Today on Context Florida:
Hoping for a moderate presidential nominee in 1972, Martin Dyckman says the Democrats who controlled the Florida Legislature set up a primary intended to award Sen. Edmund Muskie most of the state’s delegates. George Wallace won them instead – 75 of the 81 – with pluralities in all but one congressional district and 41.6 percent of the overall vote. The damage to Muskie, who placed fourth, was irreparable. It contributed significantly to the eventual nomination of the party’s most liberal candidate, George McGovern, amid a political climate that was simply not right for him. Here we go again.
If you want to better understand this year’s presidential election, Peter Schorsch says you should read about a campaign almost 200 years old. In 1828, Andrew Jackson became the first president of the United States who wasn’t a founding father or son of a founding father. Jackson rode a wave of anti-Washington sentiment all the way to the White House. His path was paved mainly by the actions of the House of Representatives in 1824. In that election, Jackson won a plurality of the popular vote, but a deal cut between John Quincy Adams and Speaker of the House Henry Clay put Adams in the White House. Adams then repaid Clay by appointing him Secretary of State.
Steve Schale says that Florida’s presidential primary might be late, but it remains significant. He offers several interesting tidbits on the Florida primary.
In spite of herculean efforts by the RNC to undermine Donald Trump, Marc Yacht notes that he dominates the GOP race so far. A similar momentum pushes Bernie Sanders. What are the voters thinking? Trump’s thump and Bernie’s boost is sending a message to the establishment in both parties. Money, backslapping and deception may be passé. Too many voters have been betrayed. Both parties are facing voter pushback and they better listen.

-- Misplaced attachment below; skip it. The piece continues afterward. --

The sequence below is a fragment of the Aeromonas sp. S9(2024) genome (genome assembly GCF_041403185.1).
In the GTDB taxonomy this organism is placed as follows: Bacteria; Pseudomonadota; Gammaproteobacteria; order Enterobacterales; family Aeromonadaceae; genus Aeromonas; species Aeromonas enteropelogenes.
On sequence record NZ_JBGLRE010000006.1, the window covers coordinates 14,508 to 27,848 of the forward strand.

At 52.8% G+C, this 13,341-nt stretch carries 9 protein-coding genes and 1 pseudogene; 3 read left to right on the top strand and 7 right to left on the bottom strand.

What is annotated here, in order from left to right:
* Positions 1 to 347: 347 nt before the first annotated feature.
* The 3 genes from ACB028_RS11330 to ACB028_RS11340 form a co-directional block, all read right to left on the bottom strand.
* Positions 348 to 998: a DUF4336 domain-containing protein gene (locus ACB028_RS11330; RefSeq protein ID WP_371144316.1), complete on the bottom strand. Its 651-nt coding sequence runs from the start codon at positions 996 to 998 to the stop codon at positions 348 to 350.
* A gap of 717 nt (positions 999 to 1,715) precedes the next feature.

Winning the school readiness battle begins way before kindergarten, says Shannon Nickinson. At T.R. Jackson Pre-K Center in Milton, it goes on every day. Dawn Alt is the director of Pre-K programs for Santa Rosa Schools. She is the former principal of Oriole Beach Elementary School, a high-poverty school in south Santa Rosa County. There are 280 students at T.R. Jackson, which also serves families and young children through Head Start and Early Head Start. Both are federal programs that aim to reducing the effect of poverty on families with young children through early education and family training and support.